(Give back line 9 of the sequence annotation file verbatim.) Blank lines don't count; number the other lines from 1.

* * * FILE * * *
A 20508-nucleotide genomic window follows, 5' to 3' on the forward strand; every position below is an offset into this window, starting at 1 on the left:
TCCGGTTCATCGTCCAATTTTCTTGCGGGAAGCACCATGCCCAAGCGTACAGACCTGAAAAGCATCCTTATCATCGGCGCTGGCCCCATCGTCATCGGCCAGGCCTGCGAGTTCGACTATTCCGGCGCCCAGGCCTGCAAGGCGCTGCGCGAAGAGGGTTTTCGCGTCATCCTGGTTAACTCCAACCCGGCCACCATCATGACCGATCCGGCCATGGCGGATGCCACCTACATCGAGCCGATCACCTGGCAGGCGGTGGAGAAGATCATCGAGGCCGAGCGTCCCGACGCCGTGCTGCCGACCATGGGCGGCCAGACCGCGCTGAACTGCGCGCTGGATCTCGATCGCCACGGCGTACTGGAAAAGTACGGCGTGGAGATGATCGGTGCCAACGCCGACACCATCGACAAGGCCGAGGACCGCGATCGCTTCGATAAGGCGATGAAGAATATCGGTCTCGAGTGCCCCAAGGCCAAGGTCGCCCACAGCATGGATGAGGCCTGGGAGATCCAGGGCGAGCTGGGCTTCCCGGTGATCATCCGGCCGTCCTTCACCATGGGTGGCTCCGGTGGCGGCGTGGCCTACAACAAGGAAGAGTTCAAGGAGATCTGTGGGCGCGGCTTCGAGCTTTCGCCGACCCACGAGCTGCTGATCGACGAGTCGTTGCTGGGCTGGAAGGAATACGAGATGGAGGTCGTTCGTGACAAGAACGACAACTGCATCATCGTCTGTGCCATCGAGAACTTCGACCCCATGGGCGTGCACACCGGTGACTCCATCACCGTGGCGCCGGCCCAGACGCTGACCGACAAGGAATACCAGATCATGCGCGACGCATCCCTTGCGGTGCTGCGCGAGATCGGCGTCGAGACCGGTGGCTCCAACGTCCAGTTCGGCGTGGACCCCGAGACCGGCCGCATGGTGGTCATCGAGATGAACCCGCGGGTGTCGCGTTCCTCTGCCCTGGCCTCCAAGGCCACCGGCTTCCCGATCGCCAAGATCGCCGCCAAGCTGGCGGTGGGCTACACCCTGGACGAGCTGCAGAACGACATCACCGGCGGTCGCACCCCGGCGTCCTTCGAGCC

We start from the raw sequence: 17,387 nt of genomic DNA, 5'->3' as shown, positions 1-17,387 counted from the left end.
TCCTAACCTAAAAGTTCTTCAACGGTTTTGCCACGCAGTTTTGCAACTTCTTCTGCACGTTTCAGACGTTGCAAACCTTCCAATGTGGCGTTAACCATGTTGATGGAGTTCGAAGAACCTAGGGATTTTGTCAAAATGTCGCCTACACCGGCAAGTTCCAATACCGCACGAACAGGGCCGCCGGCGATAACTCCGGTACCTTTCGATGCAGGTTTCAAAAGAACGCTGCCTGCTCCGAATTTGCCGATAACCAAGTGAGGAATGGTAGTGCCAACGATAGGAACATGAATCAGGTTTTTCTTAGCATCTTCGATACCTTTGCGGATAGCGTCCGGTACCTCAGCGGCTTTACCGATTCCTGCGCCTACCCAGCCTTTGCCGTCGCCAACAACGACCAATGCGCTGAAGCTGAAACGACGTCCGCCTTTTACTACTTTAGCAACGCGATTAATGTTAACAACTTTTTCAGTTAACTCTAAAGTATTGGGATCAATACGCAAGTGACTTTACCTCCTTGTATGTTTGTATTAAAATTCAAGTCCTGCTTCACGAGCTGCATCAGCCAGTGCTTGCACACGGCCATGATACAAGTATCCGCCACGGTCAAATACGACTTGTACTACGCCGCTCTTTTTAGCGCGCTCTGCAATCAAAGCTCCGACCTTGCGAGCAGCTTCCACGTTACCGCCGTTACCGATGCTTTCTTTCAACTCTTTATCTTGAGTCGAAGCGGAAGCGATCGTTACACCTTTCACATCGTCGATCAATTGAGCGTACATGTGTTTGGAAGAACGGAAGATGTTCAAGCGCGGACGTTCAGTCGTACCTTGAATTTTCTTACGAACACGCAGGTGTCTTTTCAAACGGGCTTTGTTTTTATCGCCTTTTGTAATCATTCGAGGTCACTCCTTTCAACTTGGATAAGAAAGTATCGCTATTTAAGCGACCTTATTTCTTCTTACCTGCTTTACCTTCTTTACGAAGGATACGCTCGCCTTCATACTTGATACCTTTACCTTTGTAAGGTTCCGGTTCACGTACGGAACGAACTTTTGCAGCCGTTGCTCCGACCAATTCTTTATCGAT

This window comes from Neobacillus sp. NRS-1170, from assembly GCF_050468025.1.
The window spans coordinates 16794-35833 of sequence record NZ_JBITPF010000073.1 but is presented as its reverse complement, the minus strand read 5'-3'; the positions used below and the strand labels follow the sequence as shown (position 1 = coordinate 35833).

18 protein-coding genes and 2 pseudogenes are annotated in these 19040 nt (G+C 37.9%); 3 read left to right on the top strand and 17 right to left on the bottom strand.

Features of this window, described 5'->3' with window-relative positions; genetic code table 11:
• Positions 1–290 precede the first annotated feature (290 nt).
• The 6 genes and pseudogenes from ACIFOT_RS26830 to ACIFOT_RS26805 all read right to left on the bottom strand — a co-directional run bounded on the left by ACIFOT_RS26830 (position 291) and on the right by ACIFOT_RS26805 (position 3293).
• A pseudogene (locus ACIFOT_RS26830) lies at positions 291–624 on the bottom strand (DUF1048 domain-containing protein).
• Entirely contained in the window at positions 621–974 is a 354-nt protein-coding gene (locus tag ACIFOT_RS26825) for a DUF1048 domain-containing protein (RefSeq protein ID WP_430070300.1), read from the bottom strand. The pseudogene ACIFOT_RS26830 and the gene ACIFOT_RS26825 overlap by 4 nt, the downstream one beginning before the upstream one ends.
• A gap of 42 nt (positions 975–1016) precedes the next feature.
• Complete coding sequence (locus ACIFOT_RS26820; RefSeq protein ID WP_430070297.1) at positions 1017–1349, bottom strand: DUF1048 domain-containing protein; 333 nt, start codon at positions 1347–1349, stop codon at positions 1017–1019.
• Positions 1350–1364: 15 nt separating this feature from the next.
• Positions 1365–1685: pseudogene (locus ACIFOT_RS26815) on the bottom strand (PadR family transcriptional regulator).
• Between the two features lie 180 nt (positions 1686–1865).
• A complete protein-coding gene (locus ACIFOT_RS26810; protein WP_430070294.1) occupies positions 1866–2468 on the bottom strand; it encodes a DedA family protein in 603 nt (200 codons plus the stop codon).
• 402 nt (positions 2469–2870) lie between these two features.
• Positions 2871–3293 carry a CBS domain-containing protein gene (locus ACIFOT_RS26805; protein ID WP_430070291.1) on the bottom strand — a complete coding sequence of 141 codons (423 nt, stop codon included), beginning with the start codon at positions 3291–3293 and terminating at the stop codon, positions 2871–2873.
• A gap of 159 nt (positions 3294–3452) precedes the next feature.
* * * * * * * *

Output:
• Positions 1–290 precede the first annotated feature (290 nt).